Quiz 3  Acids and Bases  Acids and Bases
General Chemistry 3  Quiz 3  Acids and Bases
What is the conjugate acid of HPO_{4}^{2−}?
The conjugate acid is formed by adding a proton (H^{+}) to the base. For HPO_{4}^{2−}, the conjugate acid is formed by adding one proton, which results in H_{2}PO_{4}^{−}. This species is the conjugate acid of HPO_{4}^{2−}.
What is the pH of a solution made by mixing 200. mL of 0.0657 M NaOH, 140. mL of 0.107 M HCl, and 160. mL of H_{2}O?
Step 1: Calculate the moles of NaOH and HCl

Moles of NaOH: n_{NaOH} = [NaOH] x V_{NaOH} = 0.0657 M x 0.200 L = 0.01314 moles

Moles of HCl: n_{HCl} = [HCl] x V_{HCl} = 0.107 M x 0.140 L = 0.01498 moles
Step 2: Determine the limiting reagent
 NaOH neutralizes HCl in a 1:1 ratio.
 HCl: 0.01498 moles > NaOH: 0.01314 moles
Thus, NaOH is the limiting reagent, and all of it will react with HCl.
Step 3: Calculate the moles of excess HCl after the reaction
After neutralization: Excess HCl moles = 0.01498 moles − 0.01314 moles = 0.00184 moles
Step 4: Determine the concentration of H^{+} ions
The total volume of the solution is: 200 mL + 140 mL + 160 mL = 500 mL = 0.500L
Concentration of H^{+} ions (from excess HCl): [H^{+}] = $\frac{0.00184\mathrm{moles}}{0.500\mathrm{L}}$ = 0.00368 M
Step 5: Calculate the pH
pH= − log [H^{+}] = − log (0.00368) ≈ 2.43
What is the [OH^{–}] of a 0.65 M solution of NaOCl? [Given that K_{a}(HOCl) = 2.8 x 10^{8}]
Step 1: Write the equation for the hydrolysis of NaOCl
OCl^{−} + H_{2}O ⇌ HOCl + OH^{−}
The equilibrium expression for this reaction is based on the base dissociation constant K_{b}.
Step 2: Calculate the K_{b} from K_{a}
We are given the K_{a} of HOCl: K_{a }= 2.8 x 10^{−8}
The relationship between K_{a} and K_{b} for a conjugate acidbase pair is: K_{b} = $\frac{{\mathrm{K}}_{\mathrm{w}}}{{\mathrm{K}}_{\mathrm{a}}}$
where K_{w} is the ionization constant for water (1.0 x 10^{−14} at 25°C). Thus: K_{b} = $\frac{1.0\mathrm{x}{10}^{14}}{2.8\mathrm{x}{10}^{8}}$ = 3.57 x 10^{7}
Step 3: Set up the ICE table and use the K_{b} expression
Let x represent the concentration of OH^{−} at equilibrium.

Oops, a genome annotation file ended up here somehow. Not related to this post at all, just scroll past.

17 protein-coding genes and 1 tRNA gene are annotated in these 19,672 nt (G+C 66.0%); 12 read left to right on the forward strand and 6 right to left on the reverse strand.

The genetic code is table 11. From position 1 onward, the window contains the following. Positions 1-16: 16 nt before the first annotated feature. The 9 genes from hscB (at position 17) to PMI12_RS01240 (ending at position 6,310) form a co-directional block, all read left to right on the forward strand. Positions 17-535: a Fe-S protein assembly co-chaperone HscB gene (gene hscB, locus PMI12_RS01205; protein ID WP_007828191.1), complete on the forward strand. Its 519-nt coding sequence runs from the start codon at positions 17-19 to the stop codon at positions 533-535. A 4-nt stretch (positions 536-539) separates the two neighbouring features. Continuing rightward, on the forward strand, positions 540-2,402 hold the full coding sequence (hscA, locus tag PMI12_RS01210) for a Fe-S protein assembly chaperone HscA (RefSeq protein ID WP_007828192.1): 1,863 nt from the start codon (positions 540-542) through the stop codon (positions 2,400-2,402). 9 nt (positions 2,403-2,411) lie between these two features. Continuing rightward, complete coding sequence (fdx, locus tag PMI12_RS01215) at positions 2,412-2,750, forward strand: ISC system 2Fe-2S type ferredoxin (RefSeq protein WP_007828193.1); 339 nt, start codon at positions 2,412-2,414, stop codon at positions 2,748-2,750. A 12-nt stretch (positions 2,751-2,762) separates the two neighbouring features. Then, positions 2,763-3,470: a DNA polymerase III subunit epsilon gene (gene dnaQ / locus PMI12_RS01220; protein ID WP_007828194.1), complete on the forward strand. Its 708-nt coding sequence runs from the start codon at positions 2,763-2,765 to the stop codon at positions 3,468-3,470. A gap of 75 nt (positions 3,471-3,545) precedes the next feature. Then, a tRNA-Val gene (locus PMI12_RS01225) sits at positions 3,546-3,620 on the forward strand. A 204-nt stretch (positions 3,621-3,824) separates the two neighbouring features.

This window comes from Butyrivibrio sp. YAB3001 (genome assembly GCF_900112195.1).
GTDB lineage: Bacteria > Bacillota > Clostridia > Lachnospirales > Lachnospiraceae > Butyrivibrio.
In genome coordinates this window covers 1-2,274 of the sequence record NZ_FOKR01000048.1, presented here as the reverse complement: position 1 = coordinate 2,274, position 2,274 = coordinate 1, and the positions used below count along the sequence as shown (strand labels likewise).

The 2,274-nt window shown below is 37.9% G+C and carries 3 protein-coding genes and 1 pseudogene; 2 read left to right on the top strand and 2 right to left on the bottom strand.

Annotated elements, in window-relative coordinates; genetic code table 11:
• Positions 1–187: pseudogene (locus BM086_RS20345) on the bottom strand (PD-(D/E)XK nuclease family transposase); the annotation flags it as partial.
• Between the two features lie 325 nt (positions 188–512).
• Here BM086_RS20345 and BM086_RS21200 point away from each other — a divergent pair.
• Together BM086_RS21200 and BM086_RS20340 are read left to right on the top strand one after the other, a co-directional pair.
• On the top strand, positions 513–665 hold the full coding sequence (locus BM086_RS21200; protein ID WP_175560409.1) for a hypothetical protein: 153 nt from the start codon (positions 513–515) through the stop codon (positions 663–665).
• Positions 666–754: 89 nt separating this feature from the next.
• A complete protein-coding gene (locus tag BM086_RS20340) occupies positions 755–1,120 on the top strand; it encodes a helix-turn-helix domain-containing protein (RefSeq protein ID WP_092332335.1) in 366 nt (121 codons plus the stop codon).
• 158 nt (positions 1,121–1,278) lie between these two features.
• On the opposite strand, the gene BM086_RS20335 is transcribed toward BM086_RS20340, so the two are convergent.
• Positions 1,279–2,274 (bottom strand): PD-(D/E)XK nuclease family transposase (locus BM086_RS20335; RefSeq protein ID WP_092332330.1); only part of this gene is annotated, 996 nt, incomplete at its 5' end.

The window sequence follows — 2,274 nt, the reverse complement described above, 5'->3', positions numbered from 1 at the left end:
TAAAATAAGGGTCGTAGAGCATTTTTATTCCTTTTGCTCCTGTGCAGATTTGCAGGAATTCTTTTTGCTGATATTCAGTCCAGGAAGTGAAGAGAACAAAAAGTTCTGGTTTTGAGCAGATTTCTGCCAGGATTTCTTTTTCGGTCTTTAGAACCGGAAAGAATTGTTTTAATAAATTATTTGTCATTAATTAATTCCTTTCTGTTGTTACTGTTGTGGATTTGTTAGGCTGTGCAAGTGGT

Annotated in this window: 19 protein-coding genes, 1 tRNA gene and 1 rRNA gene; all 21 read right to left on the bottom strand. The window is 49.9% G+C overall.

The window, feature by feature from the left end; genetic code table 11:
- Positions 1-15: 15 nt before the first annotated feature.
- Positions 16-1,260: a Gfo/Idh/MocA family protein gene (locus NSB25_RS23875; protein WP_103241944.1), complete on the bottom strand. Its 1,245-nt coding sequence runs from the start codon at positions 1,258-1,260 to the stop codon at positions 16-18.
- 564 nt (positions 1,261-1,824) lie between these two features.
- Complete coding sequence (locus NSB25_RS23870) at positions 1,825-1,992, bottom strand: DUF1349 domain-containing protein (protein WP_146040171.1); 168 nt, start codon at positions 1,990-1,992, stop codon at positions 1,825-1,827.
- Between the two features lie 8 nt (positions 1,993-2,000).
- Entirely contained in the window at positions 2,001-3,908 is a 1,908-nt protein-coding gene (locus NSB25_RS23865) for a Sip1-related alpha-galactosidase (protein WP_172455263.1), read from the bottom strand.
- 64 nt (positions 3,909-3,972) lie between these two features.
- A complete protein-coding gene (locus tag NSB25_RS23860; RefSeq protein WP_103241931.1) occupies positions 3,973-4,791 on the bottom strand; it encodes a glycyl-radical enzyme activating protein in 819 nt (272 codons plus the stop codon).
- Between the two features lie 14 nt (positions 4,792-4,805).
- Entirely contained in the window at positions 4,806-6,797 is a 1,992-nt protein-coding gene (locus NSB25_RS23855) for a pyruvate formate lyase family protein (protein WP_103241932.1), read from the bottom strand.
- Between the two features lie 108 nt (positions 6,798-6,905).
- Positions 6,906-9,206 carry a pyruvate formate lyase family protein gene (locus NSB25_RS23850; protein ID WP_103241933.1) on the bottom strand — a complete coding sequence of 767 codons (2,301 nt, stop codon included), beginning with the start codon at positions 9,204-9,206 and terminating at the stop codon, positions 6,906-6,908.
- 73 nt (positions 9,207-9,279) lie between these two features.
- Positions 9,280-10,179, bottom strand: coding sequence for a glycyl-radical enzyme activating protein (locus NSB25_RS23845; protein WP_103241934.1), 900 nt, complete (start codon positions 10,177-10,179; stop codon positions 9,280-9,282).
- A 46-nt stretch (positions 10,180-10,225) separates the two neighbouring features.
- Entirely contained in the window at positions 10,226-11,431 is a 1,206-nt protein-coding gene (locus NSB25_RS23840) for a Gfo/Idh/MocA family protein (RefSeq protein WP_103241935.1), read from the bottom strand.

[OCl^{}]  [HO^{}]  [HOCl]  
Initial  0.65  0  0 
Change  x  x  x 
At equilibrium  0.65  x ≈ 0.65  x  x 
K_{b} = $\frac{\left[\mathrm{HOCl}\right]\left[{\mathrm{HO}}^{}\right]}{\left[{\mathrm{OCl}}^{}\right]}$ = $\frac{{\mathrm{x}}^{2}}{0.65}$
Step 4: Solve for x
x^{2} = (3.57 x 10^{−7}) x 0.65 ≈ 2.32 x 10^{−7} ⇒ x ≈ 4.8 x 10^{−4} M
Thus, the concentration of OH^{−} is approximately 4.8 x 10^{−4} M
What is the percentage ionization of HCOOH molecules in a 0.10 M solution? [K_{a} = 1.8 x 10^{–4}]
Step 1: Write the expression for the ionization of formic acid
The ionization of formic acid can be represented by the equation: HCOOH ⇌ H^{+} + HCOO^{−}
Step 2: Set up the ICE table and expression for K_{a}
Let x represent the concentration of H^{+} and HCOO^{−} ions at equilibrium. The initial concentration of HCOOH is 0.10 M, and it decreases by x upon ionization.
[HCOOH]  [H^{+}]  [HCOO^{}]  
Initial  0.10  0  0 
Change  x  x  x 
At equilibrium  0.10  x  x  x 
K_{a }= $\frac{\left[{\mathrm{H}}^{+}\right]\left[{\mathrm{HCOO}}^{}\right]}{\left[\mathrm{HCOOH}\right]}$ = $\frac{{\mathit{x}}^{\mathit{2}}}{\mathit{0}\mathit{.}\mathit{10}\mathit{}\mathit{}\mathit{}\mathit{x}}$ =1.8 x 10^{4}
Since x is expected to be small, we approximate 0.10 − x ≈ 0.10, simplifying the equation:
1.8 x 10^{−4} = $\frac{{x}^{2}}{0.10}$ ⇒ x ≈ 4.24 x 10^{−3 }M
Step 3: Calculate the percentage ionization
The percentage ionization is given by:
Percentage ionization = $\frac{\left[{H}^{+}\right]}{{\left[HCOOH\right]}_{initial}}$ x 100 = $\frac{4.24\mathrm{x}{10}^{3}}{0.10}$ x 100 ≈ 4.2%